Lumad, peasants call for justice on Human Rights Day

Dec. 10, 2019

DAVAO CITY, Philippines — In a protest action to commemorate the 71st International Human Rights Day on Wednesday(Dec.10), Talaingod Manobo Lorena Mandacawan upheld the right to education of the Lumad youth.

Mandacawan, along with other Lumad and children rights advocates remain undeterred by the closure order to the Salugpongan schools in Mindanao handed down by the government last October.

They asserted the legitimacy of the Salugpongan schools,slamming “baseless” accusations hurled against the said schools.

Mandacawan questioned that such order deliberately tramples on the indigenous people’s right to establish their own school.

“They can’t just deprive the Lumad youth of education. It is their basic right,” Mandacawan said.

IPs strive for education to empower the community in asserting their rights, especially to their ancestral lands.

“The International Human Rights Day is being commemorated for years now, but still, the IPs’ right to self determination has never been respected,” Mandacawan lamented.

Farmer leader Noli Villanueva from Davao de Oro province (formerly known as Compostela Valley), meanwhile, also said that the rights of Filipino farmers are being disregarded.

While majority of small farmers remain landless, their livelihood is also being threatened by the recently passed Rice Liberalization Law.

Imported rice have flooded the markets resulting to reduced buying price on the harvest of local farmers.

“How can a farmer provide enough for the family while his/her income is declining and prices of commodities are increasing?” Villanueva asked.

He noted that price of unhusked rice can go as low as P7 to P12 per kilo.

In addition to the government’s neglect and implementation of policies that run counter to farmers’ interests, independent think-tank Ibon Foundation bared that there has already been significant job losses to the agriculture sector, from 11.8 million employed in 2016 to only 10.1 million in October 2019.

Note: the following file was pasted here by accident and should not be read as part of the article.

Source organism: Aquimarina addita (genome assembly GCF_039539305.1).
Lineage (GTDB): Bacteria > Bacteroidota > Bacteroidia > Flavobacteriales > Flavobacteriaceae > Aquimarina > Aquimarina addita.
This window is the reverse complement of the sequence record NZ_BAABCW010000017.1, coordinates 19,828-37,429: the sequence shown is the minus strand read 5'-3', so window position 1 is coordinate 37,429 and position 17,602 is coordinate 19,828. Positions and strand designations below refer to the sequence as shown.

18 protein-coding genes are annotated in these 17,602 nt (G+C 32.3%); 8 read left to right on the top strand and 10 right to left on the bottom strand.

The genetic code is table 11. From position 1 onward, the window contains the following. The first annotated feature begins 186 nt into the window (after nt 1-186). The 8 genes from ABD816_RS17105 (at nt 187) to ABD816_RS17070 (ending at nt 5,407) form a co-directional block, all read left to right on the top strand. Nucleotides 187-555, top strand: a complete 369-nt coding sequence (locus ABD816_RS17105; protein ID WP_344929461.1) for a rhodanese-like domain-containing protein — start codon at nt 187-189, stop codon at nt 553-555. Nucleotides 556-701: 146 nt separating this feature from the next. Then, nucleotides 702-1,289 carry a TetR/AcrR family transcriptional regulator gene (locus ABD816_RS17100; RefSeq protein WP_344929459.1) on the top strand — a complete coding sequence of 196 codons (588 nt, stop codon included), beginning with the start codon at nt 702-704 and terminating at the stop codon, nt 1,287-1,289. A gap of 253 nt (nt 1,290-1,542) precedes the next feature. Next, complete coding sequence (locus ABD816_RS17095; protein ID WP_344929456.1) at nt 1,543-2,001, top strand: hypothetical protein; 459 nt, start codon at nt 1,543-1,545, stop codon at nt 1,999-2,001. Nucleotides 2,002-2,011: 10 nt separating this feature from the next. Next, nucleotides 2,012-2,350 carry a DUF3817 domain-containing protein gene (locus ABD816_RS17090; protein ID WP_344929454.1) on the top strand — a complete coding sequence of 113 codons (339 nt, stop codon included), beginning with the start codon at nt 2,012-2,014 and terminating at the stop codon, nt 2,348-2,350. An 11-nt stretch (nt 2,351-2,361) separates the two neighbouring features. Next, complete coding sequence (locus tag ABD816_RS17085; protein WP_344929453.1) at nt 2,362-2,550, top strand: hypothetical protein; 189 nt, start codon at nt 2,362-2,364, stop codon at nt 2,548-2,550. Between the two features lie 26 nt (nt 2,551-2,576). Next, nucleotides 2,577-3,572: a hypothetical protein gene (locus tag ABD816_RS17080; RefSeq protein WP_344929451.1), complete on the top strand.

But for small farmers and indigenous people, fighting for their basic rights could even cost them their lives.

In the southern region of Mindanao, most of the 96 reported cases of political killings have targeted farmers and Lumad people, particularly those asserting for their basic rights.

Rights advocates have reported an upward trend on the killings after the whole Mindanao was placed under Martial Law by Pres. Rodrigo Duterte in 2017.

The said declaration is expected to be finally lifted by the end of this year after more than two years. But no perpetrators in the cases of attacks against peasants and Lumad have been prosecuted, rights group Karapatan-Southern Mindanao Region secretary general Jay Apiag said.

Justice remains to be elusive, Apiag said, especially as activists, farmer and IP leaders in the region are being charged with trumped-up cases of kidnapping, serious illegal detention, illegal possession of explosives, among others — in attempt “to deter their participation in asserting their rights.”

Various progressive groups marked this year’s International Rights Day with an effigy called “Biyaheng Du30 Pasista Express”, which symbolizes “Duterte’s presidency running over and suppressing people’s rights particularly in Mindanao through fascist instruments, weaponization of the law and the country’s judicial system.” (

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